February, 2015: Recipe for a Smooth and Easy Application Process
Given the amount of time I’ve spent over many years detailing some of the more difficult and involved cases we’ve brought to successful conclusions, I thought I would reference a couple of examples of how smoothly an initial application can go with some good guidance and assistance from an experienced Social Security disability lawyer.
The two cases this month involve: 1) Jeffrey, a fifty-four (54) year old maintenance mechanic with a long history of back and knee problems and 2) Martin, a thirty-seven (37) year old with severe mental health problems. Both cases were taken on at their initial application level and were approved and paid within four (4) months of our involvement. Ensuring that our clients are receiving the appropriate treatment with appropriate specialists and that the application documents properly reflect an accurate past work history and the true extent of our client’s disabling conditions can help to ensure a smooth and expedited favorable decision. That was certainly the case for both Jeffrey and Martin.
From a very basic standpoint for both of these individuals, we were able to work with the claimant to ensure that helpful documentation was obtained from their medical providers in support of their claim. Certainly, in both Jeffrey's and Martin’s claims, this proved essential to such an early approval of their respective claims. This is just the beginning, however, in terms of the types of work undertaken at the early stage of representation in a claim.
There are multiple benefits to obtaining an attorney from the outset: 1) it will avoid the need to undertake what can be multiple appeals processes that could potentially take years (and, ultimately, still result in a denial) and 2) it may reduce the amount of the attorney’s fees one needs to pay, as fees are typically limited to 25% of the past due benefits awarded (and capped by Federal law at $7,200.00). Thus, if your lawyer were to obtain benefits for you at an early stage such that it results in only 6 months or a year of retroactive benefits, the result would be paying your lawyer far less in fees than if you needed to proceed through the entire appeals process (which, in Maine, Massachusetts and New Hampshire, can take up to an additional 15 to 24 months from the time of an initial denial letter).
In each case, we work with the client to ensure they understand what is being asked by the initial application and the subsequent forms requested by the Social Security Administration (SSA). We’ve represented a number of individuals over the years who started their case by providing SSA the wrong onset date, failing to understand the rules having to do with unsuccessful work attempts in situations where they have been in and out of work a number of times. Instead of understanding that they may be entitled to allege an onset date that goes back to when they initially went out of work. One would think that SSA would inquire sufficiently of claimants to ensure the correct onset date is used. We have found all too often this is not the case.
Unfortunately, a failure to be complete with your application can result in SSA’s failure to obtain all of the relevant information in one’s claim. We have seen many cases over the years where a denial might have been avoided by simply providing SSA with a comprehensive list of the medical providers that have been seen in the past (with the appropriate details as to what they treated the claimant for, where the treatment was received along with when the treatment took place, so as to allow SSA to obtain these records).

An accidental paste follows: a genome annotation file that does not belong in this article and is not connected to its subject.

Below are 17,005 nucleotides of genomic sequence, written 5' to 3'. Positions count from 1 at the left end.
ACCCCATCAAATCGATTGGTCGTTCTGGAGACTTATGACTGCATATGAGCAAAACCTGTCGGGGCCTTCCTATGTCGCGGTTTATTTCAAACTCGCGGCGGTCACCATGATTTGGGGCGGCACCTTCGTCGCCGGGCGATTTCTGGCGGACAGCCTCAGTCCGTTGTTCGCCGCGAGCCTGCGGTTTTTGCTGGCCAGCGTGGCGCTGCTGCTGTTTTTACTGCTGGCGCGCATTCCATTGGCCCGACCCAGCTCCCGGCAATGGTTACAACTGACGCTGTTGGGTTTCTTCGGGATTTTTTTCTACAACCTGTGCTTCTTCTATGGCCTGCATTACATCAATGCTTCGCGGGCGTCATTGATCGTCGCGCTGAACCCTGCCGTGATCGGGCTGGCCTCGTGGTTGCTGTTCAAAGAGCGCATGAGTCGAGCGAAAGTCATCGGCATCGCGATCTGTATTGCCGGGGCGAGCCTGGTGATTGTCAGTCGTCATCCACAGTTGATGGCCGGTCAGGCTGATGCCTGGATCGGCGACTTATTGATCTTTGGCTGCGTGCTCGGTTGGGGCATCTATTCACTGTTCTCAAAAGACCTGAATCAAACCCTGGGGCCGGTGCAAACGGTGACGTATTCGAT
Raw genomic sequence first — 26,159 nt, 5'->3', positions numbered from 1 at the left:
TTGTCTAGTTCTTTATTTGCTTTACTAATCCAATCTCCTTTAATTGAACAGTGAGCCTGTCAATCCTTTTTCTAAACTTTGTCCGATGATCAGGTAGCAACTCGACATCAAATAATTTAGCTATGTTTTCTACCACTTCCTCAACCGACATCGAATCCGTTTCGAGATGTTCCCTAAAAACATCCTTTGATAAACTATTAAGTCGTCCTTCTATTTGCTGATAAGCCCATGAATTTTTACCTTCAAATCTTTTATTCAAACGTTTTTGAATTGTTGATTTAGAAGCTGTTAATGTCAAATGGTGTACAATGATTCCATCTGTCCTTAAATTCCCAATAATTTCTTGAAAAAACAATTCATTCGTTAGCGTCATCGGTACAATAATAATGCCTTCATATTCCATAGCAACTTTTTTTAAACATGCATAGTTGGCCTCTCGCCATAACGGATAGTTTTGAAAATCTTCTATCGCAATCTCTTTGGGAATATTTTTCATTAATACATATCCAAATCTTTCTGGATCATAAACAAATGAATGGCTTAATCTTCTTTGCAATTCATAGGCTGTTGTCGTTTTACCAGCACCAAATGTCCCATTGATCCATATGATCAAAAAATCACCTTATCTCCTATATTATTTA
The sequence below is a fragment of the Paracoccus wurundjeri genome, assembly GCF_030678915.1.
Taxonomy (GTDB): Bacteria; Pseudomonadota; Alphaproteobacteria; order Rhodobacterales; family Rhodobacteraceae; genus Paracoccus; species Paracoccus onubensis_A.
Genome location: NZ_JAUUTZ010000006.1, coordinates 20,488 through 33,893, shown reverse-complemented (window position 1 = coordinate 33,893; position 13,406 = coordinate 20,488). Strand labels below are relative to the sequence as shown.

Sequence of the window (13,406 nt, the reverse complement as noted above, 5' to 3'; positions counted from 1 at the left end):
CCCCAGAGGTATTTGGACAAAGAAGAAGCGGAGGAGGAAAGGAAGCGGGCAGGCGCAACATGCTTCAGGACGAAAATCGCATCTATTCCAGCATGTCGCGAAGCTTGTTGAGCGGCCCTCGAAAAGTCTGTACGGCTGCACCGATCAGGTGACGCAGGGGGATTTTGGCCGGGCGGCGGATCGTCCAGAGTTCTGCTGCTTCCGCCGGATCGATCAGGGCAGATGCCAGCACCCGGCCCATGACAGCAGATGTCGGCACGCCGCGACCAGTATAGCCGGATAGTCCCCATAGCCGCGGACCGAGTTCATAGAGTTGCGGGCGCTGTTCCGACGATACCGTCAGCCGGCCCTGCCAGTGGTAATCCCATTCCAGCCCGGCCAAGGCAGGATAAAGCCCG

Too many times we find that claimants who have been denied have failed to provide the appropriate specifics being asked for by SSA in their forms or have failed to be clear in their answers as to how they are impacted by their condition (Adult Function Report and Third Party Function Report, etc.). For example, suggesting that one is capable of performing tasks over the course of a number of hours, but without specifying the need for breaks or the extent to which there are days during the week that are bad days where the task cannot be completed, can provide a huge misimpression to SSA as to one’s capabilities.
In cases involving an applicant who is 50 years old or older, and thereby implicating the Grid rules, the failure to properly describe one’s past relevant work history (that is to say, the work one has performed during the 15 years prior to becoming disabled) can cause SSA to improperly designate the exertional level of your prior work and draw the conclusion that you are capable of returning to work you’ve performed previously. Certainly, this was especially important to Jeffrey’s claim as, given his age, education and work experience that involved heavy lifting, difficult postures and constant standing/walking, along with the functional limitations that were set forth by his doctors, there was clearly going to be no way in which he could return to his prior work or (as is made clear by the Grid Rules) was there any way he could be expected to find other work in the national economy that exists in significant numbers in either his region or other regions of the national economy.
Obtaining a lawyer early on in the process proved beneficial to both Martin and Jeffrey, allowing them to avoid the financial strain and frustration of what could have been very lengthy appeals processes.